DIRECTOR: David Yates

CAST: Eddie Redmayne, Katherine Waterston, Dan Fogler, Alison Sudol, Ezra Miller, Zoë Kravitz, Callum Turner, Claudia Kim, William Nadylam, Kevin Guthrie, Jude Law, Johnny Depp, Carmen Ejogo, Poppy Corby-Tuech, Brontis Jodorowsky, Ólafur Darri Ólafsson, Ingvar Eggert Sigurðsson, David Sakurai, Isaura Barbé-Brown, Victoria Yeates, Jessica Williams, Derek Riddell, Wolf Roth, Cornell John, Fiona Glascott

RUNNING TIME: 134 mins


BASICALLY…: When dark wizard Grindelwald (Depp) escapes from custody, Newt Scamander (Redmayne) is tasked by his former teacher Albus Dumbledore (Law) to help track him down…


When I reviewed Fantastic Beasts and Where To Find Them two years ago, I recall thinking that J.K. Rowling’s script was fine, but David Yates’ awkward direction hindered it from being a truly worthy follow-up to the Harry Potter series.

Interestingly, the opposite can now be said about Fantastic Beasts: The Crimes of Grindelwald; Yates seems to have finally gotten the memo and actually brought a bit more life to this world of magic (though don’t get me wrong, his trademark awkwardness is still present at times), whereas it’s Rowling’s overstuffed and incoherent script that is the ultimate weak spot with this movie, once again hindering it from being as great as it could be, but also making it a slight disappointment for anyone looking for a worthy continuation of Rowling’s Wizarding World.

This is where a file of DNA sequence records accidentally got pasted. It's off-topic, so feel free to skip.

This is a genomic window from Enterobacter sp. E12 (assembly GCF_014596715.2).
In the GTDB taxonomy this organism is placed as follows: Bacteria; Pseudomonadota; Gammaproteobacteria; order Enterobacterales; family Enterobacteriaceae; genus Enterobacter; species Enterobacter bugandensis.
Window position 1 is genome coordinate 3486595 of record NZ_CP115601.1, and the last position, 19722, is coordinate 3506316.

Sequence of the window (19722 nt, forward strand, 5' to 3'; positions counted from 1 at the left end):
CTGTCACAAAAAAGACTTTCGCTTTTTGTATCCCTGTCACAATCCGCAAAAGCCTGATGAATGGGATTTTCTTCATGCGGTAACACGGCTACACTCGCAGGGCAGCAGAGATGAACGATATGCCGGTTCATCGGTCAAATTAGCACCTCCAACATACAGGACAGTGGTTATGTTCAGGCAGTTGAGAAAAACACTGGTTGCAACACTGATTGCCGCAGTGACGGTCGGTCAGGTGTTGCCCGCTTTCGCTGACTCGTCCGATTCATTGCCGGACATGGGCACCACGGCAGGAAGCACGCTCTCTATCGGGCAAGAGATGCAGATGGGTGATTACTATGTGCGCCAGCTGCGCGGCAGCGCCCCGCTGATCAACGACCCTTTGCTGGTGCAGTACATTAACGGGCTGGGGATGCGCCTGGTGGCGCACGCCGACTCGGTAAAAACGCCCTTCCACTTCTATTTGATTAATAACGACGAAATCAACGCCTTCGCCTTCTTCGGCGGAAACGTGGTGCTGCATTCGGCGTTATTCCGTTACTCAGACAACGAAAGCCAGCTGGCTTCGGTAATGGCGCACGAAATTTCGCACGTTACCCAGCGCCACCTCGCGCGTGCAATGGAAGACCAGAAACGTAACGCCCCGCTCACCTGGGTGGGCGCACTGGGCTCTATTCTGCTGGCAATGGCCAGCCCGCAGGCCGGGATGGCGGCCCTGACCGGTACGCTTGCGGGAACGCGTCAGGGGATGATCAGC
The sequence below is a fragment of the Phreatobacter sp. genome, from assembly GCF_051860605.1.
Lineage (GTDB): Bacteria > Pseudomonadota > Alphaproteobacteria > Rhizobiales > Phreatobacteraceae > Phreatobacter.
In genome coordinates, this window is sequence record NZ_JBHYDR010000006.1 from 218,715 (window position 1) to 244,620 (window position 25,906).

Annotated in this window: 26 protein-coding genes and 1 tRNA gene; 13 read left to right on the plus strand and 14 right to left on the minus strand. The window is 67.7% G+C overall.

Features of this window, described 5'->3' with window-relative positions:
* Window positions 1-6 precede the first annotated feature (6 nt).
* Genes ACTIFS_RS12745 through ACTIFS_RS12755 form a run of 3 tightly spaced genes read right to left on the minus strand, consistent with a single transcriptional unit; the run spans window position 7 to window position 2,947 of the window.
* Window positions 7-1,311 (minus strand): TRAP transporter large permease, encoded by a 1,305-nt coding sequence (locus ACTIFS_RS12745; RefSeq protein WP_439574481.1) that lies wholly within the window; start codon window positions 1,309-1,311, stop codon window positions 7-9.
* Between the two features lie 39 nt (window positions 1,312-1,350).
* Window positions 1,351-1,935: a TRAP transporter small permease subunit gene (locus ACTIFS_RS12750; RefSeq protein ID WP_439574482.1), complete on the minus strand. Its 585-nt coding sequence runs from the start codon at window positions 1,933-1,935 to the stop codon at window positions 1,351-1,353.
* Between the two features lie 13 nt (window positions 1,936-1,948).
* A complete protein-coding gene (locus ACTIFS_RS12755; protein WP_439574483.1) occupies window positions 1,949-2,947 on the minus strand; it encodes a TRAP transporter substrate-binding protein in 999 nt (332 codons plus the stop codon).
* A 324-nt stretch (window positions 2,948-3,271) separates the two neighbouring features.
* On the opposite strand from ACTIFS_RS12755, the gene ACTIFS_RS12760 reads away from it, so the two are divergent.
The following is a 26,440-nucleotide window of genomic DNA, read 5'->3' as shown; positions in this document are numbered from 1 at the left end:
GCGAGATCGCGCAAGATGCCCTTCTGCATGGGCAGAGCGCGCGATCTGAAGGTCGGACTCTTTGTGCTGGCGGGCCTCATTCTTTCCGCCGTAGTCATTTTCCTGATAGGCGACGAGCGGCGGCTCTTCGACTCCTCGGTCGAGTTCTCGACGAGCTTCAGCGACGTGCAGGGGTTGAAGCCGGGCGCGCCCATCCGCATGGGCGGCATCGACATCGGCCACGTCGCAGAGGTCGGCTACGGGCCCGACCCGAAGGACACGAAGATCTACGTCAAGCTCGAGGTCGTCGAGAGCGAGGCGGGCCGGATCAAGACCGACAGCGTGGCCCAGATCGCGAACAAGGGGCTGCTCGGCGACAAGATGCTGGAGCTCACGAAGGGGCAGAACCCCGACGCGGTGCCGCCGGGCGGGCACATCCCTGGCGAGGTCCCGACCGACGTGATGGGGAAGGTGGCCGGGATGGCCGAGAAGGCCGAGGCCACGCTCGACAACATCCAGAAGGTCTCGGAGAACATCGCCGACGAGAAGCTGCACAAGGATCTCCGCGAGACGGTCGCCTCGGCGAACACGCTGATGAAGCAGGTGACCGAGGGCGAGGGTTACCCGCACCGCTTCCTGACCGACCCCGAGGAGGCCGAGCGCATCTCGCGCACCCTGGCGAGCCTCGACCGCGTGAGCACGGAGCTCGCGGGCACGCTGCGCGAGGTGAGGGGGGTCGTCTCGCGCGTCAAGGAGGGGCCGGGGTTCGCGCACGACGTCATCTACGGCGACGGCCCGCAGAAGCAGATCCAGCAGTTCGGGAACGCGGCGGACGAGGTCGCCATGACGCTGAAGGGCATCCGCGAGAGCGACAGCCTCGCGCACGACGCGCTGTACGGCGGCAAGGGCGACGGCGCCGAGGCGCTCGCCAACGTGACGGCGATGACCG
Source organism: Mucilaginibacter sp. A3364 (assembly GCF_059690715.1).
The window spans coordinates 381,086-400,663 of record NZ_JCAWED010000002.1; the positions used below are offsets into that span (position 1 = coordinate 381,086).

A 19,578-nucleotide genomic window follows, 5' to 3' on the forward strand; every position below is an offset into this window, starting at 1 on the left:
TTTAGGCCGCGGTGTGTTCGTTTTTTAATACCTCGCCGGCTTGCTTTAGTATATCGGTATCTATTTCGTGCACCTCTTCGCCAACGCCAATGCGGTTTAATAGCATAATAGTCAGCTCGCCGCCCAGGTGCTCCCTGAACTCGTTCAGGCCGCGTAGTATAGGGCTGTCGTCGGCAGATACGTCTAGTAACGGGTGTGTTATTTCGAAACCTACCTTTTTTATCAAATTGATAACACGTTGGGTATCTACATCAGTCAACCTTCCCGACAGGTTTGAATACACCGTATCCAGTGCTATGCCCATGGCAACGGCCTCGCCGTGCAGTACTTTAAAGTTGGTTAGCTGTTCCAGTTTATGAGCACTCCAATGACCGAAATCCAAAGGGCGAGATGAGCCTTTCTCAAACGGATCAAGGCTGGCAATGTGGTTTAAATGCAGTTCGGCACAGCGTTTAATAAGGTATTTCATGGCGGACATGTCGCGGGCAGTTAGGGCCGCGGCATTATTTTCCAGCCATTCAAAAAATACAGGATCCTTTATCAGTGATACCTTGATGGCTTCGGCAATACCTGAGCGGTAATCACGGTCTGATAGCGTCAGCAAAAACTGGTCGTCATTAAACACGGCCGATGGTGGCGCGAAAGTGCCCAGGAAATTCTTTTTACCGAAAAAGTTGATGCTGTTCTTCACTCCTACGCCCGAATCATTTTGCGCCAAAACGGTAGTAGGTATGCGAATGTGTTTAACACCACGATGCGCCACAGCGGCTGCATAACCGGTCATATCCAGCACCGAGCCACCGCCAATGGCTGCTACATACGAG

Taking place shortly after the events of the first film, incarcerated dark wizard Grindelwald (Johnny Depp) has escaped custody and is taking up residence in Paris as he begins to recruit new followers. It is now up to New Scamander (Eddie Redmayne) and his friends from the previous movie including Tina (Katherine Waterston), Queenie (Alison Sudol) and Muggle Jacob (Dan Fogler) – the latter of whom had his memories erased at the end of the last one, but has a pretty weak excuse as to how they’re suddenly back – to not only locate Grindelwald, under the orders of Scamander’s former teacher Professor Dumbledore (Jude Law), but also powerful young Credence (Ezra Miller) who is in Europe searching for his birth mother alongside a young woman named Nagini (Claudia Kim), who is being exploited as part of a circus freak show (which begs the question as to why a world of wizards, witches and all sorts of incredible creatures still needs a freak show, but that’s one of the many unanswered questions in this film). There’s also a couple of awkward run-ins with Scamander’s school friend Leta Lestrange (Zoë Kravitz), who’s now engaged to Newt’s older brother Theseus (Callum Turner), an encounter with immortal alchemist Nicolas Flamel (Brontis Jodorowsky), one or two obscure old faces coming back in some way (Kevin Guthrie’s Abernathy, a minor character from the previous film, is a bad guy now… just because), and enough plot filler to fill up an entire Order of the Phoenix-size book.